We need ALL genders to unite.  We need a lot of people on the side of sustainable menstruation; lives depend on it.  

We cannot remain stuck in the outdated mindset where “women will deal with women issues” and “men will deal with men issues”.  We also have to work towards a culture and society where gender is not binary.  A powerful place to start acknowledging and celebrating diversity is by understanding the difference between our bodies and their cycles – a perfect example being the reproductive system and menstruation.   

Collective voices are amplified voices and amplified voices can create cultural change.

The takeaway… you can do it!

Here is a picture of my dad taking a business call during lockdown, unbothered by his Eco Femme cloth pad companions.  This article was inspired by this picture. Somehow, my father’s indifference (in a good way) shows just how normal periods can be – nothing to hide or be embarrassed about.  

Talking to a boy about menstruation for the first time can be awkward and uncomfortable. I always look at it as a favour to the next menstruator he has to interact with.  How many of us wish our friends or even mothers were like Ranbir or my dad?  Someone who inculcated the normalcy of periods in them at a young age?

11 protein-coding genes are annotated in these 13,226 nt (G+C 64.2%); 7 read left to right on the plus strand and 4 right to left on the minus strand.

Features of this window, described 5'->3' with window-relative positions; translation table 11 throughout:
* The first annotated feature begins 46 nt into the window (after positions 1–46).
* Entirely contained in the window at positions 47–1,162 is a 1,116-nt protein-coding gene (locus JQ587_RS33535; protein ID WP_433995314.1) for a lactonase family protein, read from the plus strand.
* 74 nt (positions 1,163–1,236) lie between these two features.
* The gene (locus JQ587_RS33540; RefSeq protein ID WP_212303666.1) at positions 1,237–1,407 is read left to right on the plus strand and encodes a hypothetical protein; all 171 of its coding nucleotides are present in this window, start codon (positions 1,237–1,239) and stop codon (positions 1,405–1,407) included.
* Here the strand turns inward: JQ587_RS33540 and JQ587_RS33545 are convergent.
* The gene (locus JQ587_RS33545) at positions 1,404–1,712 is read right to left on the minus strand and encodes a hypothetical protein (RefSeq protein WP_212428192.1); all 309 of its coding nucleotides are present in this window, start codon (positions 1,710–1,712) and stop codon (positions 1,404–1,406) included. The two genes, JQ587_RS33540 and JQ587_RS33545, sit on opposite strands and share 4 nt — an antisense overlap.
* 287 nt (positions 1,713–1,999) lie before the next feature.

At the end of the day, when you talk to a boy or man or anyone about menstruation you are allowing them to be a more caring and empathetic husband, brother, father, classmate or co-worker.

By Nritu Luthra, Eco Femme Ambassador

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Showing 8 comments
  • Upasana Mahtani Luthra
    Reply

    Very well articulated

  • Renny sharma
    Reply

    Very well written ..indeed this issue needs to be addressed carefully in order to make people aware of this phenomenon and you have expressed it so beautifully. 🙂😊

  • Rajat Luthra
    Reply

    So well written and so proud of you

  • Shaila karkera
    Reply

    Well written nritu, very proud of you

  • Plog raj
    Reply

    Fantabulous.. Very well written. no briefed too

    • Natasha Nair
      Reply

      Thank you so much 🙂

  • Tara Setya
    Reply

    Great content I really liked the way you have written this blog.

    • Natasha Nair
      Reply

      Thank you so much 🙂